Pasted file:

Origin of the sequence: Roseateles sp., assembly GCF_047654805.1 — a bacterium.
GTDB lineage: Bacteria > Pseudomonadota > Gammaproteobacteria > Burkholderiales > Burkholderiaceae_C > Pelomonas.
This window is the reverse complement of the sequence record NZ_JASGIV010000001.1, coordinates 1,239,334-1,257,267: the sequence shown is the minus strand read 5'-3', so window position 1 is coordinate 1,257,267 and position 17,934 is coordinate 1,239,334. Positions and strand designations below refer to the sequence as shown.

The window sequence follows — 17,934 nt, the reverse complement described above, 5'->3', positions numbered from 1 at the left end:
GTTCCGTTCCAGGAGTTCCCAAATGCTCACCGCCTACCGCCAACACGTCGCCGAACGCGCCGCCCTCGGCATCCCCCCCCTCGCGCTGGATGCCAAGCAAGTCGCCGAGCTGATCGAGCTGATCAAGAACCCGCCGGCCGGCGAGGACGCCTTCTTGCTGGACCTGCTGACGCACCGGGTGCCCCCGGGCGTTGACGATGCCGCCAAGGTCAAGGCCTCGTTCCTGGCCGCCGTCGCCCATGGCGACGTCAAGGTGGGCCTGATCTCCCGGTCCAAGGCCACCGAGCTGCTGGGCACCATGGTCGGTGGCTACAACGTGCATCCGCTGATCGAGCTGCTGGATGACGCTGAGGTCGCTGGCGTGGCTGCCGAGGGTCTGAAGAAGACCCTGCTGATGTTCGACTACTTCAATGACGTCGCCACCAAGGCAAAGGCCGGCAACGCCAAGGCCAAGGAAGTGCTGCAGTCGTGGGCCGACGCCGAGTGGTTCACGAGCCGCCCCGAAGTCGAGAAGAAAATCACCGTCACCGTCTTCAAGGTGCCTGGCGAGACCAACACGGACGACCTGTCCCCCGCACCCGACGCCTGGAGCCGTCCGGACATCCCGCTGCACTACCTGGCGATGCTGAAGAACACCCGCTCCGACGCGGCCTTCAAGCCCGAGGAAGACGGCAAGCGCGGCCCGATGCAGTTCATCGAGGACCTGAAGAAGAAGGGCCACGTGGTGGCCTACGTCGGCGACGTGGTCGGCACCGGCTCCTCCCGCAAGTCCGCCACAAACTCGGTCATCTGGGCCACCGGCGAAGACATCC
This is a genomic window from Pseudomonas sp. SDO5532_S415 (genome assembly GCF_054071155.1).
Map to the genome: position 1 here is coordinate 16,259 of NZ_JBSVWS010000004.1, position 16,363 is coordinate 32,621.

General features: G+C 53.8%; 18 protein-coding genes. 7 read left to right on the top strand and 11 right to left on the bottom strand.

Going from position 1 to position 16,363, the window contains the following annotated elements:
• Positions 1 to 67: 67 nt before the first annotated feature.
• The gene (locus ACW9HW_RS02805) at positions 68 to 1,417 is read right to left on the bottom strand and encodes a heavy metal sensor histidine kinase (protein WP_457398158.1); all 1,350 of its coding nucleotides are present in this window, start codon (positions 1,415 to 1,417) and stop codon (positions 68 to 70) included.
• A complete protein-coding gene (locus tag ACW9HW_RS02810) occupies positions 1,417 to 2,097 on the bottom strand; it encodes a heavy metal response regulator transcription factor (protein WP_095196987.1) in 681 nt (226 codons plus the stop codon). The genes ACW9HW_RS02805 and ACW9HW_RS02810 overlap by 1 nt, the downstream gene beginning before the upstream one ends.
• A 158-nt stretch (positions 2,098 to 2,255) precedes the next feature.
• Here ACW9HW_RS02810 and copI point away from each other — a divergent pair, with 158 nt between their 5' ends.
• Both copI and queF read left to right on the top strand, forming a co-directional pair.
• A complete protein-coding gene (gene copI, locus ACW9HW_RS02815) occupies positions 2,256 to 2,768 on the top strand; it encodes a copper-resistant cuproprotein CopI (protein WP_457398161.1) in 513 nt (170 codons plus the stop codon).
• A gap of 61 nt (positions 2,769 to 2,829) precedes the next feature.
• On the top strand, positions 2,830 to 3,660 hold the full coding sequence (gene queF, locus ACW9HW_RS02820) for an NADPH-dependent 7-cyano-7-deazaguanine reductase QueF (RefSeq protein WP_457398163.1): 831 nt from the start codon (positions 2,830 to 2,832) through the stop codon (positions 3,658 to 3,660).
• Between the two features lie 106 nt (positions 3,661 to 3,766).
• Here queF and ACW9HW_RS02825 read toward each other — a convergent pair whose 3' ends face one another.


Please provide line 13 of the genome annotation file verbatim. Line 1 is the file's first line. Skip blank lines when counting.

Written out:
• A 158-nt stretch (positions 2,098 to 2,255) precedes the next feature.